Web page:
- زمان مطالعه 12 دقیقه
- سطح متوسط
دانلود اپلیکیشن «زیبوک»
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متن انگلیسی فصل
A. to J.
I will never forget the night that followed. Poirot walked up and down our sitting room at the hotel, accusing himself of failure. ‘This is the result of having too good an opinion of oneself! I am punished - yes, I am punished. I, Hercule Poirot. I was too confident. And the murderer may still kill Miss Nick Buckley. The position is changed - for the worse. It may mean that not one life - but two will be lost.’
‘Not while you’re here,’ I said firmly.
He stopped and took my hand. ‘Thank you, mon ami! Thank you! You put new courage into me. Hercule Poirot will not fail again. No one else will die. Somewhere there has been a lack of order and method in my usually well-arranged ideas. I will start again. Yes, I will start at the beginning. And this time I will not fail.’
‘You really think that Nick Buckley’s life is still in danger?’
‘My friend, for what other reason did I send her to this nursing home? It is for safety only. The doctor agrees. No one, not even her dearest friend, will be admitted to see Miss Buckley. You and I are the only ones permitted. And our task now is a much simpler one - because the murderer has signed his name to the crime and I am more than ever convinced that the murderer is someone Mademoiselle knows.’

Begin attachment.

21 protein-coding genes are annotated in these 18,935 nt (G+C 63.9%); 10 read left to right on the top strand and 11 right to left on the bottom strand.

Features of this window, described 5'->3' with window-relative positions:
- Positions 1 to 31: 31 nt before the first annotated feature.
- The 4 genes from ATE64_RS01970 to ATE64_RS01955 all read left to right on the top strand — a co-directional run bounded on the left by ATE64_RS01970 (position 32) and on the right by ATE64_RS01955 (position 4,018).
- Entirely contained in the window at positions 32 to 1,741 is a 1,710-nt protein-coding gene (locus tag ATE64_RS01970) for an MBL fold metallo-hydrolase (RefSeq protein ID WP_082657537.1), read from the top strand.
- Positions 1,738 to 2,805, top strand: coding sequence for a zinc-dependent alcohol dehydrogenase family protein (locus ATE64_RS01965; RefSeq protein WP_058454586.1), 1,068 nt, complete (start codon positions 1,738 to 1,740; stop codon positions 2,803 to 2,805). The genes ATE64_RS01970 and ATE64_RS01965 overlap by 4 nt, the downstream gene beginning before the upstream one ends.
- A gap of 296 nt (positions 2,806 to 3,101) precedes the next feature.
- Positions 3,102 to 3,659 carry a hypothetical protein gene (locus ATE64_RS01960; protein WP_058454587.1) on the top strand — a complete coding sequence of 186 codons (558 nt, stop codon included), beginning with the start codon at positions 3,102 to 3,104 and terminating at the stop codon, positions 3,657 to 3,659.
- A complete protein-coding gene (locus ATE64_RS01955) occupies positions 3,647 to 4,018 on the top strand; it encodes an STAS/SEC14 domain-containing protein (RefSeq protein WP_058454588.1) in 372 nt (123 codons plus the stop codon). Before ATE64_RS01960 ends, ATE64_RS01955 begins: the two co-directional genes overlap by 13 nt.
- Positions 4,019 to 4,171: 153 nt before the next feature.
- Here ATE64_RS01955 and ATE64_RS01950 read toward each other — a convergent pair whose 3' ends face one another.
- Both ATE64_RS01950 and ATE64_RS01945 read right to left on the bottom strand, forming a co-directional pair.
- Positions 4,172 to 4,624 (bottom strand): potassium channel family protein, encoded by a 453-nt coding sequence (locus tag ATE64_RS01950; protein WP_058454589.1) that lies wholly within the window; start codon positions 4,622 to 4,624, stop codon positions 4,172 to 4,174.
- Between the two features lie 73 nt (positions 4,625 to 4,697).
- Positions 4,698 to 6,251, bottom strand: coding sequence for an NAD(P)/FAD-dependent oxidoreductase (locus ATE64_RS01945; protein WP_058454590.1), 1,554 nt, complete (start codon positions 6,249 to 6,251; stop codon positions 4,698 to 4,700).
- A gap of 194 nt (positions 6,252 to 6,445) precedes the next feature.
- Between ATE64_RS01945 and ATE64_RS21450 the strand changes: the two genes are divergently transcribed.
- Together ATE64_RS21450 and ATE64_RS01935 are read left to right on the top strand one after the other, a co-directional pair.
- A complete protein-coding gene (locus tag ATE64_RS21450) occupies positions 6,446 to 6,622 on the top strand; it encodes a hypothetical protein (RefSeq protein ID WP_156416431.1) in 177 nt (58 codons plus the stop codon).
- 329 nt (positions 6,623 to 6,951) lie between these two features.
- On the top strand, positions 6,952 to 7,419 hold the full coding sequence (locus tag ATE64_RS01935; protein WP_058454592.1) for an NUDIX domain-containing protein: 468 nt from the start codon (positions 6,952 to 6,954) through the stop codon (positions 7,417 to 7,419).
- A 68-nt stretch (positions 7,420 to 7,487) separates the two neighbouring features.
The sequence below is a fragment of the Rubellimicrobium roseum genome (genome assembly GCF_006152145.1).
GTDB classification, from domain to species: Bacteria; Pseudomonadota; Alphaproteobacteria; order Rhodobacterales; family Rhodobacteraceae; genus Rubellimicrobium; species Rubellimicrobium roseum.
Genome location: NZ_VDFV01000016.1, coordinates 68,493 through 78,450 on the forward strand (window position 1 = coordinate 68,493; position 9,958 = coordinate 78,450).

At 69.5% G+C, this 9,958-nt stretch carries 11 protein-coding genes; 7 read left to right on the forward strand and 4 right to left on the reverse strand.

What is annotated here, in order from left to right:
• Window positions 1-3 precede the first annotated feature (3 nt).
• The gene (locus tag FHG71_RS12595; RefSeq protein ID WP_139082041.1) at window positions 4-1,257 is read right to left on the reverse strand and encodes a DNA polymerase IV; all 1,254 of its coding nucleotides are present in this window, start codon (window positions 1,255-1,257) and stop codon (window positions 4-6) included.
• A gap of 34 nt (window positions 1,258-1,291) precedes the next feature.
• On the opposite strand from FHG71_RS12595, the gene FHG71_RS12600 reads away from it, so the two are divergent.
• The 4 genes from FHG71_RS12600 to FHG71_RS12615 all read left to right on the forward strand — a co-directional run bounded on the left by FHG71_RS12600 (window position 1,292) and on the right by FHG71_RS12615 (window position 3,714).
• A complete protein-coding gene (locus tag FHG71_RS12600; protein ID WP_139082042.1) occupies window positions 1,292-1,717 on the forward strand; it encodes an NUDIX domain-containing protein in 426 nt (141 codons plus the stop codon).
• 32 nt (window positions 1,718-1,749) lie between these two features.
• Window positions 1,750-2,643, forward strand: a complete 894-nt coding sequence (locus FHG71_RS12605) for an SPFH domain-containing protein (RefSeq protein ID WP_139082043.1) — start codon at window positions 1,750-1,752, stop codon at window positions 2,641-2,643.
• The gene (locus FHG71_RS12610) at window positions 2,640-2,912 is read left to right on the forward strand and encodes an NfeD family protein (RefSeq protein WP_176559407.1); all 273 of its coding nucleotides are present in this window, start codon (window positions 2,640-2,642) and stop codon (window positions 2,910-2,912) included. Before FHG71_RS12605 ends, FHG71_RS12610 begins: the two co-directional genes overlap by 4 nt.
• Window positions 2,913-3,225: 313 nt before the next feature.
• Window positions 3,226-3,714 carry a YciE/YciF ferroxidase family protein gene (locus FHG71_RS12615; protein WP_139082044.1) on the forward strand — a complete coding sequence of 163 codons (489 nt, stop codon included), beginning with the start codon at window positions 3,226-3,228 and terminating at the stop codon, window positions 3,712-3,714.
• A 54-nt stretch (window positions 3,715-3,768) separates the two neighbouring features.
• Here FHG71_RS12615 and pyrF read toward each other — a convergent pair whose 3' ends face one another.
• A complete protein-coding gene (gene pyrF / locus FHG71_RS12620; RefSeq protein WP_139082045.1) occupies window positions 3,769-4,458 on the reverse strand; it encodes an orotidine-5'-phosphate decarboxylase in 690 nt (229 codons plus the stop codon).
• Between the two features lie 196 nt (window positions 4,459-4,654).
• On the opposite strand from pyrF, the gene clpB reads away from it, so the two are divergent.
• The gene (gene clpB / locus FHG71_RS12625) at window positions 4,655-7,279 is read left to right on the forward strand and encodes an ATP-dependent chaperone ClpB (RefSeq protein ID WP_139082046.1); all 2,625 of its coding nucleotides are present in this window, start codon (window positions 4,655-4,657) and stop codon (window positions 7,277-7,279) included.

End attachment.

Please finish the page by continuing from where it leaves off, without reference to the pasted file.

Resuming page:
‘But last night we were all together!’
‘Could you be completely sure, Hastings, that you saw all of the people at End House all of the time last night?’
‘No,’ I said slowly.
Poirot nodded his head. ‘Exactly. It would take only a few minutes. The two girls go to the house. The murderer walks quietly away and hides behind that large tree in the middle of the grass. Nick Buckley comes out of the window and he fires three shots one after the other…’
‘Three?’ I questioned.
‘Yes. He was taking no chances.’
‘Do you think - do you think he realized that he’d killed the wrong person?’
‘I am quite sure he did not,’ said Poirot. ‘Yes, that must have been an unpleasant surprise for him.’
I remembered the strange attitude of the maid, Ellen, and told Poirot about it.
‘That is interesting. Could it be she who…?’ He broke off. ‘Motive! We must find the motive!’ He was silent for a time. When he spoke again, his voice was calm.
‘Motive!’ he said. ‘This is deliberate murder. What are the motives for a murder such as that?
‘There is, first, gain. Well, Charles Vyse inherits a house that is probably not worth inheriting. Madame Rice would inherit only a very small amount.’